“From each, according to his ability, to each according to his need.” This is one of the phrases that crystallize the meaning of communism. It isn’t easy to get an unbiased definition of communism, but one of the better ones describes it as socialism that abolishes private ownership and seeks to create a classless society.
Communism has been a major historical theme since the Bolshevik Revolution of Russia in 1917. Karl Marx and Friedrich Engels popularized the communist ideology in their 1848 work, Communist Manifesto. Vladimir Ilyich Lenin, founder of the Bolshevik Party, was inspired by this work and eventually became the first Communist ruler of Russia.
Communism sounds like a good idea. In the purest form of communism, all people hold all land, factories and so on in trust, as it were. In this way, all goods are shared equally by the people. There is no poverty — nor is there an upper class. In the Depression-era America of the 1930s, many people joined the Communist Party because it seemed to be sympathetic to the needs and desires of the worker, rather than to the bosses.
Unfortunately, communism in practice tends to be somewhat different, as those who have lived in the 20th century know. Communism as practiced by Lenin, Stalin and Chairman Mao is an entirely different proposition. This kind of communism sets up an authoritarian government, with the best goods and services going to those in government.
It was not uncommon in Soviet Russia for people to vie for government jobs — not because they were such fans of communism, but because they got a larger apartment. Capitalists gripe about corruption, but communist governments are just as rife with it as capitalist systems. Government members tend to rationalize that they deserve the best of everything because they are governing for the people.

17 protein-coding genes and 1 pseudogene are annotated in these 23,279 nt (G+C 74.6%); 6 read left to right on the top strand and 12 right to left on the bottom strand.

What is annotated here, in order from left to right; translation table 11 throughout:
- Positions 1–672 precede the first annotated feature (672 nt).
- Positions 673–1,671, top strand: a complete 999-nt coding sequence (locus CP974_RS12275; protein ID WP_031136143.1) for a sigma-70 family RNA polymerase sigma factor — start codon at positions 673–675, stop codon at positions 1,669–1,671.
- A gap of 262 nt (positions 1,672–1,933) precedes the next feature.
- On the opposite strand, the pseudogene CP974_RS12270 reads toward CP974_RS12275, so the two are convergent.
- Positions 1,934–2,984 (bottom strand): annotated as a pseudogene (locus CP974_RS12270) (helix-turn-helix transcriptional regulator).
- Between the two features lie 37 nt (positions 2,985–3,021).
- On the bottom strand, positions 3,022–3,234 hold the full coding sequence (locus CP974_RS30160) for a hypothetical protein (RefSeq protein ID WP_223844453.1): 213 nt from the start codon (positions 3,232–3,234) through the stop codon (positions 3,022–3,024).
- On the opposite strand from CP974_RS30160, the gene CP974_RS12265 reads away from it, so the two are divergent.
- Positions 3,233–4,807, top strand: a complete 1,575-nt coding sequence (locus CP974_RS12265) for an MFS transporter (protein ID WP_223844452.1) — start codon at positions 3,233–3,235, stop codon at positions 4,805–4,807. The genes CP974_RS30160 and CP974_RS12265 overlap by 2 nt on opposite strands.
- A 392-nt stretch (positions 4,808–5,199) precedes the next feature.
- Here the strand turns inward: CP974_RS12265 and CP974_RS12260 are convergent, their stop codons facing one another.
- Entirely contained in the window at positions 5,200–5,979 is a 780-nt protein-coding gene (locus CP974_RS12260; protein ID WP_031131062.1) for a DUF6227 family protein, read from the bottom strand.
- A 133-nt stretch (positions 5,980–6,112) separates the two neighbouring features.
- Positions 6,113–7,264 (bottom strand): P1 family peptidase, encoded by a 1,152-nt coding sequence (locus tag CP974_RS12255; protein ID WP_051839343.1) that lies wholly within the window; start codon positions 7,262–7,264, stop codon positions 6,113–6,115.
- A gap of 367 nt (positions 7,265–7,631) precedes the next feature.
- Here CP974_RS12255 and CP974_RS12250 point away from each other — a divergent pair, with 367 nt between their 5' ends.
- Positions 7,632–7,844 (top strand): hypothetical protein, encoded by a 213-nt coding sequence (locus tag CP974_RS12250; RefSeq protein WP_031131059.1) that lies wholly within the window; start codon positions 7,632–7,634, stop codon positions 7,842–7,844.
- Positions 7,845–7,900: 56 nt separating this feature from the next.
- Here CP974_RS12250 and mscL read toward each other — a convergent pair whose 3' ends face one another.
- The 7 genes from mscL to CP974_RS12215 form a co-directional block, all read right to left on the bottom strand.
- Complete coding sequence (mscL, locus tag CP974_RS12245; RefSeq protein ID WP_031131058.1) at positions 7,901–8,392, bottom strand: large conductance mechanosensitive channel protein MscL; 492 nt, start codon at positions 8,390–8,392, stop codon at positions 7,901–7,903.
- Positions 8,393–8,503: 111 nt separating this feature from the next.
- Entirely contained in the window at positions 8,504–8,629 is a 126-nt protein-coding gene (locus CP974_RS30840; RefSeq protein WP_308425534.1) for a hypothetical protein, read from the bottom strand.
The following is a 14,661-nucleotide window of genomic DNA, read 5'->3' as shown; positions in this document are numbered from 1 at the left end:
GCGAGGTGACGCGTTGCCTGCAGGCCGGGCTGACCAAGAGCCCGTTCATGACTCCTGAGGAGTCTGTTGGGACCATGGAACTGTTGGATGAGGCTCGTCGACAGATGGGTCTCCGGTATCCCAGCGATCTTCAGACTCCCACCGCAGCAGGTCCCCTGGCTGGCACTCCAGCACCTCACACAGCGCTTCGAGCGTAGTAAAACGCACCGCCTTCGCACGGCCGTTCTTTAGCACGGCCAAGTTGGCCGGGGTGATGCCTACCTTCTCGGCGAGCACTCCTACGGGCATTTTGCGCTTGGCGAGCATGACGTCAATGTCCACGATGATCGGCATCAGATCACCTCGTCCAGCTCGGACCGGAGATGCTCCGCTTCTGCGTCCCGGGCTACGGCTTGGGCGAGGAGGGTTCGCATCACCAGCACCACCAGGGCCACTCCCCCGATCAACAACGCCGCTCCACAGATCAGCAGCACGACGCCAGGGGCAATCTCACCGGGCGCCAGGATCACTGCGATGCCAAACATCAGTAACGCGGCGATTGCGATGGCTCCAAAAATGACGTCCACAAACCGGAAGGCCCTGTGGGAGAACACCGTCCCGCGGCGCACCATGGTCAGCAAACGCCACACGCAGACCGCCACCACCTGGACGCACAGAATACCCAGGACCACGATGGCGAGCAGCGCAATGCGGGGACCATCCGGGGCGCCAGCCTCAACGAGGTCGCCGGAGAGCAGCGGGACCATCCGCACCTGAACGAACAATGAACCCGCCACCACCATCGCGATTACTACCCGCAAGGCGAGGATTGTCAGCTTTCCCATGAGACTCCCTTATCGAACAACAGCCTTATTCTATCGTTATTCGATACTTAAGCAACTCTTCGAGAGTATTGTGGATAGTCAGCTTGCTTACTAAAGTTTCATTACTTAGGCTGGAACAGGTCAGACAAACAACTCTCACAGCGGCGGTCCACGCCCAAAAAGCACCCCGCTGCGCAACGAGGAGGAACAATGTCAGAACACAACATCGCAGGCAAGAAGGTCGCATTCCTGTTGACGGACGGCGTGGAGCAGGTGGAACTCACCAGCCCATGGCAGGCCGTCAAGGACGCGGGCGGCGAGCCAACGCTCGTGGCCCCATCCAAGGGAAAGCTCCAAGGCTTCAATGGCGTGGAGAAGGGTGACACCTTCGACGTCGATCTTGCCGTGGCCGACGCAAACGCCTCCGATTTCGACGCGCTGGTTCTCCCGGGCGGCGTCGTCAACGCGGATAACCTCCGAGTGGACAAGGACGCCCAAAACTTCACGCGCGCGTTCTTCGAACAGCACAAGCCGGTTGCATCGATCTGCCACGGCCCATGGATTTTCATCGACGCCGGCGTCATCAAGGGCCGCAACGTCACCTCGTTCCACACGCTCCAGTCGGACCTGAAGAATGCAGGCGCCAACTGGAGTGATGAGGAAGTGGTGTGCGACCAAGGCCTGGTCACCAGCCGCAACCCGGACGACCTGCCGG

Another problem with political communism is that governments tend to focus on “production” as the ultimate goal. Production is usually defined as that which comes from factories and farms. As a result, the arts may suffer under a communist regime. This was certainly true for years in China, when Chairman Mao instituted the “cultural revolution.” Since these governments tend to become insular and paranoid, they also usually form a secret police force to quash any hint of revolution by the people.
Communism would probably function well if humans didn’t have the unfortunate tendency toward greed. Some argue that if everyone had the same, no one would want more. This, of course, has been proven to be a fallacy over and over again. If there are no goals to achieve, and nothing to work toward except a production quota, where is the incentive to excel? Capitalism is not a perfect system either. It just functions better in the face of human greed than other systems do, as it offers the carrot of financial gain for hard work.
An article like this cannot delve into the minutiae of communism. However, there are many excellent resources on the Internet that discuss communism as an ideology as well as a political system. Communism is worth researching for a better picture of an ideology that helped shape history in the 20th century.